The rapper Kool Moe Dee wrote a song just for me. It’s the song that makes me sing out loud and launch into the running man no matter whose watching. If I’m down it gives me life. My choice is very fluorescent socks and acid wash jeans but I don’t care. I didn’t choose my song. It chose me. From the moment I heard the chorus, “how ya like me now?” I knew that it was my war cry. The song settled into my soul and took root. It was the song that I was going to sing when all my dreams were realized. I would ask the haters, “how ya like me now?” If someone doubted my talent, told me I couldn’t do something and proclaimed that I would fail, the minute I proved them wrong, I would ask the question, “how ya like me now?” It’s the theme song for the underdog and it fits me perfectly. I don’t play it all the time. I don’t play it everyday. I play it when life gets tough; when I’m on the verge of failing or giving up. I play it when I think I can’t go on. I play it in my head so much that the real song isn’t necessary. I can succeed. I can win. My song says I can. Cultivate a theme song and if you don’t have one borrow mine temporarily. Win at everything. When you have defeated all your detractors ask them with only the barest hint of sarcasm, “how ya like me now?”
Tags: black women, Bob Marley, Dreams, Identity, Kool Moe Dee, Music, Personal Power, Rap, Self-Confidence, Success
Music Maimed Me
When asked I tell people that I’m a music connoisseur. It sounds good in mixed company and elevates my status socially, sort of like saying that I like Jazz, the Ballet and Sushi. I was only half bullshitting when I confessed to having an affinity to vinyl, later the cassette and then the CD. I really do like music. I do, or I did, but then something catastrophic happened. Something that sent me over the edge forever tainting me with the dirty knowledge that I was a pretender and wasn’t really a music lover at all. How could I be when I could abandon the medium with just the slightest provocation?
I love to dance, twitch, rock my hips and tap my feet to anything that has a semblance of a beat. Some people like the lyrics but I’m a slave to the rhythm. It makes me want to shake something. In another life I would have been a dancer. More Crazy Legs— Rock Steady Crew and less Alvin Ailey. It would have been all the same to me. Music made me happy. But then some obscure teenager ruined everything for me. With the creation of one song, Hip Hop, and thereafter all music, was dead to me. I swore not to listen to anything created past 2003. I hold the rapper Hurricane Chris responsible for the assassination of my love of music with the creation of one song. The air play of the song entitled, She’s Fine (Halle Berry) forever convinced me that new music was pointless and ridiculous. I enter into evidence the song lyrics:
♪She fine den a bitch, ass and her tits
Thick in tha hips, every nig want her
Call her Halle Berry, Halle berry
Halle Berry, Halle berry
She walkin like a model
Hands on your knees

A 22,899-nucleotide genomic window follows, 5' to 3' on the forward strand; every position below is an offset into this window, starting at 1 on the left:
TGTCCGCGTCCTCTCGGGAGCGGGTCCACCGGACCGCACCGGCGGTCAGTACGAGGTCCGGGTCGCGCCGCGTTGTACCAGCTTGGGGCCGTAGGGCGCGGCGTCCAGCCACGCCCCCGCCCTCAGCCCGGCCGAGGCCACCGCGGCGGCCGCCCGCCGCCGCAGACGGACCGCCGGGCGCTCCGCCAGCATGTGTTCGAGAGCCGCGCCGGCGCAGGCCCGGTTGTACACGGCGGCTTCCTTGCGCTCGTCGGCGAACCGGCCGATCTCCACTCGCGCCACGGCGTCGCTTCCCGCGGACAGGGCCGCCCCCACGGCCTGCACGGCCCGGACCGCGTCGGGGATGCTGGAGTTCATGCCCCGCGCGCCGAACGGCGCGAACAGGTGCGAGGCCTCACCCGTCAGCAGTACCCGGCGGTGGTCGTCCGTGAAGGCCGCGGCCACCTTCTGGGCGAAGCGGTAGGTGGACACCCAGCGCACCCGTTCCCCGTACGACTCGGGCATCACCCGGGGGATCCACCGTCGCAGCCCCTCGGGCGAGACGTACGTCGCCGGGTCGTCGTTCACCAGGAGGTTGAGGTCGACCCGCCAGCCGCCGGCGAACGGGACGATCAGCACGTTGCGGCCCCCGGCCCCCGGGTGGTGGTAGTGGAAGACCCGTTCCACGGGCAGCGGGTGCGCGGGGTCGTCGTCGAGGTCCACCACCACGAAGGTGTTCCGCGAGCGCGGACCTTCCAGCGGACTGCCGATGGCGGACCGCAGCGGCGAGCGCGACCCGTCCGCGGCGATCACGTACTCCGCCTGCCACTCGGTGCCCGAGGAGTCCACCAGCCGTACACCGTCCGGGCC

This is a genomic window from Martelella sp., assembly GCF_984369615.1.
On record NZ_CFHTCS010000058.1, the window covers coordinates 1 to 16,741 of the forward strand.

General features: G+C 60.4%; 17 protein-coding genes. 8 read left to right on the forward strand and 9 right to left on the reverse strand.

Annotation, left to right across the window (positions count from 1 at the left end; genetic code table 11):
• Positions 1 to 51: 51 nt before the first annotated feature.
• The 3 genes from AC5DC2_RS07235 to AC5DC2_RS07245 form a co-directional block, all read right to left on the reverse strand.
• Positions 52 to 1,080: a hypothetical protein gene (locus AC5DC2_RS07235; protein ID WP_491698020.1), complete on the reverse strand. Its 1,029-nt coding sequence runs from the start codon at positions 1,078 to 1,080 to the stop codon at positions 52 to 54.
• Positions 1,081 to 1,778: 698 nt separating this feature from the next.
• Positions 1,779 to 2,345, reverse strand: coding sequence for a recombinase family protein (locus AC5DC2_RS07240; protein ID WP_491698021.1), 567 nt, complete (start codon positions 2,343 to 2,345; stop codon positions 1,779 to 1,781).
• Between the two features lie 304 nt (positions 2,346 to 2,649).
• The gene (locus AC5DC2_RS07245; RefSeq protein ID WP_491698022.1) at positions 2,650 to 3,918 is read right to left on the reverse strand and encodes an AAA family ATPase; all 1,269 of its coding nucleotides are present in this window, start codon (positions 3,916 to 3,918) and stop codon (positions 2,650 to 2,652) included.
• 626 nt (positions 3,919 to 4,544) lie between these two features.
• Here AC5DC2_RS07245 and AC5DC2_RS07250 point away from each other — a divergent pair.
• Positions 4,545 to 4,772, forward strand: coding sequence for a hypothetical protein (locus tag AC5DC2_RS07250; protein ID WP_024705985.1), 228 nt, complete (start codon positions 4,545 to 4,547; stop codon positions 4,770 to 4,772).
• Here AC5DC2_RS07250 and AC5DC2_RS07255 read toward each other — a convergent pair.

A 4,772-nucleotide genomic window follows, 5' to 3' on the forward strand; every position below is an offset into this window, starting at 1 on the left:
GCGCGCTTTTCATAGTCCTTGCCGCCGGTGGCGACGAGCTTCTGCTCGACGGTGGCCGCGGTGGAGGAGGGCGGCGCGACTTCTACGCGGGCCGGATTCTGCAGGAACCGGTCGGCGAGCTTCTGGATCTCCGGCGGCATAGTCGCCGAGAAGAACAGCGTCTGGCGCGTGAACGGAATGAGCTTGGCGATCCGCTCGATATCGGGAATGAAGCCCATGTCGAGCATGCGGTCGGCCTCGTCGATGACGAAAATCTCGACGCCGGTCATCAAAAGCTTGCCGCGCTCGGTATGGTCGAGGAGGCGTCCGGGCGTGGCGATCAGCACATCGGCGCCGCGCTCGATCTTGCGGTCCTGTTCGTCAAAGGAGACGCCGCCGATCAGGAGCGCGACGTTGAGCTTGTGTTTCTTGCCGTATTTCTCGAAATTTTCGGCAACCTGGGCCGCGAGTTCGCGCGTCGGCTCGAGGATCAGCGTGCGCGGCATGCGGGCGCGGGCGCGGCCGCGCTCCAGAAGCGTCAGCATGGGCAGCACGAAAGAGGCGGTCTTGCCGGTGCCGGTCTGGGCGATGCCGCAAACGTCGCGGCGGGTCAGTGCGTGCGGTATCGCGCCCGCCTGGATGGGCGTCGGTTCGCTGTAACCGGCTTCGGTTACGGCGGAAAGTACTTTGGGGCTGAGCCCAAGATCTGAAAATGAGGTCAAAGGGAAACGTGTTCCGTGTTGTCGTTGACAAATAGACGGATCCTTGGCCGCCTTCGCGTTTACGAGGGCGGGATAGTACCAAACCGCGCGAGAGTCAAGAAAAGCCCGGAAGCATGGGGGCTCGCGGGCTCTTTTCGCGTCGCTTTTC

Scrub the ground
She aint nothing but a tease
Halle Berry, Halle berry
Halle Berry, Halle berry ♪
I don’t mean to be all old-school and get all Prince, nineteen-ninety nine on y’all but I think Super Sistah is getting old. When I start complaining like my mother that they just don’t make good music anymore, then I know my ass is getting decrepit. I like hip-hop, really I do, I like dancehall, I love me some R& B, but to keep it real and tell you the full one hundred, I must admit that I stopped listening to the new stuff long ago; Chris was just the last straw. I couldn’t take it, the nonsense people were spitting and calling it rhymes started polluting my ears. Yes, yes, I know, I must be ancient right? Not really. Super Sistah was born to generation X. Translation? I remember Michael Jackson both black and white. It means that back in the day I felt I knew LL Cool J personally. It means that I was there when Hip-Hop breathed its first breath. I know my jams. After the Hurricane Chris tragedy, I tried taking some Viagra for the ears, just enough to give me the stamina to rejoin the new millennium musically. This time the rapper Trina and her song “White Girl” is to blame for ruining the reconciliation.
I know that the white girl is on many a black woman’s mind as they dance off with football player after football player, NBA stud after NBA stud and with our High School boyfriends, but do they really need their own theme song? Is Trina’s rendition of White Girl supposed to be like Lil Wayne’s Party like a Rock star? Implying again, partying like white people is way more cool? Are they wilder than us in the Y2K+10? Only the diehard party goers, music aficionados and those addicted to Sirius radio truly know. As for me, I miss the good old days, in that I mean the nineties, when they played music that I could comprehend lyrically.
Is Hip-Hop Dead? Is there any music worth the price of the CD? Give me some examples of something that Super Sistah can jam to without the temptation to rip off her cape and jump off the nearest bridge.